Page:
What is due diligence and how do you perform it?

You have probably heard of the expression Caveat emptor, or let the buyer beware? In business, as in other walks of life, it is important that a buyer undertakes their own detailed investigations before signing a contract. How do you go about doing this, what process or tools are available, why is it important? Let’s take a look.

Topics to be answered in this article

What is due diligence?

In a business transaction, beyond some basic statutory and legal requirements, the seller is under no duty to disclose to the buyer every problem, liability, or issue that may exist. In many cases, the seller may not even be aware of all the issues. It is therefore really important that a buyer conducts a thorough review of what is being offered. This formal process is known as due diligence, and is a vital tool for risk management.

There are many facets and different types of due diligence depending on the transaction that you would like to undertake as a buyer. There is also a solid argument for sellers to perform their own due diligence exercise before going to market in order to minimise delays or issues that may crop up causing a buyer to potentially withdraw from a sale. Parties might also decide to limit the scope of the due diligence process, to allow for a quick sale, and if this is the case then the purchase price should favour the buyer to reflect this deal.

Common Types of Due Diligence

Financial

The buyer may wish to undertake a financial due diligence exercise to assess the monetary risks of the deal. This would include checking the target’s accounts, management accounts, budgets projections and forecasts, for example checking the financial standing of the seller and assessing the extent of any tax liabilities with HMRC. What you focus on will be dictated largely by the industry the target is in.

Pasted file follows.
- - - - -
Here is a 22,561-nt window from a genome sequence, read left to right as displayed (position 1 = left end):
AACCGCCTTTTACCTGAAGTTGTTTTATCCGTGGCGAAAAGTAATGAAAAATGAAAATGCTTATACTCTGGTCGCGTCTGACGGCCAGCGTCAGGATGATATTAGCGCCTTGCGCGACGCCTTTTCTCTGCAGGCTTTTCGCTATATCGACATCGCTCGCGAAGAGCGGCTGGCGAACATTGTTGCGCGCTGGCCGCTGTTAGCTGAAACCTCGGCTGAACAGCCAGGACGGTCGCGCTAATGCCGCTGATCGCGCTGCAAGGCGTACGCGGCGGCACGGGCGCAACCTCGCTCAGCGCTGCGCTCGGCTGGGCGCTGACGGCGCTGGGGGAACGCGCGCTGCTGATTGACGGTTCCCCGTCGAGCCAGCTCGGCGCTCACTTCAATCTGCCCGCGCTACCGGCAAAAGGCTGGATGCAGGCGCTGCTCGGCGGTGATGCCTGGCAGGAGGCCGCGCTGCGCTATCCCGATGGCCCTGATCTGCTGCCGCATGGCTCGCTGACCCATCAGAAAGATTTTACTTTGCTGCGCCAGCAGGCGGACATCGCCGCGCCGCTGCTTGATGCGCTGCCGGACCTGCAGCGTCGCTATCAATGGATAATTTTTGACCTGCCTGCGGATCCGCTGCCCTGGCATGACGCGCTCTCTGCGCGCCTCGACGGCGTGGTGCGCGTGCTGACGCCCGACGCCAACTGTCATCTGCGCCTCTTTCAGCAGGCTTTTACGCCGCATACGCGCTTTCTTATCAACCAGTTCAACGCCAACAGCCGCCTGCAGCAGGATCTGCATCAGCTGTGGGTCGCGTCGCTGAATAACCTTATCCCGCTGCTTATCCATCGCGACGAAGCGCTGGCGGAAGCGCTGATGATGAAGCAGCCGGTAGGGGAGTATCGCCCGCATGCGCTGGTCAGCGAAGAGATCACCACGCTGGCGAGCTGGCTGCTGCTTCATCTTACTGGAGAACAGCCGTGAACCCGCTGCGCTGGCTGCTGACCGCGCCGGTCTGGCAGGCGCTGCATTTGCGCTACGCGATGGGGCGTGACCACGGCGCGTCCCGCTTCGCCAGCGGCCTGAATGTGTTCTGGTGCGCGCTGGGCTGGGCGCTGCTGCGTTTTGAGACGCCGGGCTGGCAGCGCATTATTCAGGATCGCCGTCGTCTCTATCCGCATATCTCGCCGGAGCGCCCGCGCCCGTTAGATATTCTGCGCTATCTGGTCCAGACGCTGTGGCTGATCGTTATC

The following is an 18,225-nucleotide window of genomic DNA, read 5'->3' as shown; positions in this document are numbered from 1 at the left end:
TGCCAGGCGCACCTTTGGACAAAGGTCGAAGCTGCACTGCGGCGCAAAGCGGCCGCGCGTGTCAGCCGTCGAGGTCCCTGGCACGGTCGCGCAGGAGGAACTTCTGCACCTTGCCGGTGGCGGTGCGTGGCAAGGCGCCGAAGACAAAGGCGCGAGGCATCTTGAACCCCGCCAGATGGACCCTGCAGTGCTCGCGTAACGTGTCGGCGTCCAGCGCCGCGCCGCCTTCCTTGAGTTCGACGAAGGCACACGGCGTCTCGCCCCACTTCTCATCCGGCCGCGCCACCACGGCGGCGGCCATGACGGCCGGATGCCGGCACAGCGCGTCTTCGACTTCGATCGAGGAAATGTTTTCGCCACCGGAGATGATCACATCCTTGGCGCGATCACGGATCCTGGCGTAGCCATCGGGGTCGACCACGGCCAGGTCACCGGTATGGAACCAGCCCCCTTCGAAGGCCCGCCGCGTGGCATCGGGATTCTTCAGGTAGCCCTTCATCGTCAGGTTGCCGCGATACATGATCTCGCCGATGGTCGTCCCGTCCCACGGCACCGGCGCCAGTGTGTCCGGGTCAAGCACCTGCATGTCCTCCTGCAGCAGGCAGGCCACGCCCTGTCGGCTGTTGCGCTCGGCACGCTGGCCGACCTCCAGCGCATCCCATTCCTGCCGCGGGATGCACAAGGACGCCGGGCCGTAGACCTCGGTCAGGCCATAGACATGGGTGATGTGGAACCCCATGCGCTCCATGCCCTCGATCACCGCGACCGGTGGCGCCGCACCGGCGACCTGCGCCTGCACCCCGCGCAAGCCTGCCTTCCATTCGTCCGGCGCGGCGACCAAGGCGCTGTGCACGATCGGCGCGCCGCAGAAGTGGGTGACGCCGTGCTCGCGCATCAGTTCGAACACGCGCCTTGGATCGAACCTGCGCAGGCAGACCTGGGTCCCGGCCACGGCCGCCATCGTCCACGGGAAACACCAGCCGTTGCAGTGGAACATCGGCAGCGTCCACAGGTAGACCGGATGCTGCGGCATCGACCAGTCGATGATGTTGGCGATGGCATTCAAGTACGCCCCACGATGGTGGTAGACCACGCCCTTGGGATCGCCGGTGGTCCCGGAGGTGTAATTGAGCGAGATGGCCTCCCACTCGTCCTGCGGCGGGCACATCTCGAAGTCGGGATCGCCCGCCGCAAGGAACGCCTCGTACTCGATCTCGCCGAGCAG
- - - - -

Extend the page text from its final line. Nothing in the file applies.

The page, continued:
Liabilities associated with the target will be crucial to the final terms that the buyer will strike with the seller.

Legal and Operational Due Diligence

A prudent buyer will check the target’s rights and obligations (which, depending on the outcome, could mean a renegotiation of the purchase price) to fully understand the nature and effect the proposed transaction may have on those rights and obligations. This will include looking at the commercial contracts and agreements entered into by the target.

It will be important to check on any unusual contractual terms or change of control terms within customer and supplier contracts – the last thing you want to find following the acquisition of a business is that a change of control clause will lose you a key customer or supplier.

Perhaps the most important element of due diligence is title. The seller’s title to what they are selling to you (whether equity or assets) and should be carefully checked to ensure that you will take full title on completion.

The scope and focus of the due diligence questions that will be asked on behalf of the buyer should be specific to the industry and to highlight any particular areas of concern. It will be important to ensure that any questionnaire which gets sent across to the seller is targeted and specific to that business as this will help in complying with an appropriate and targeted response when the replies are received.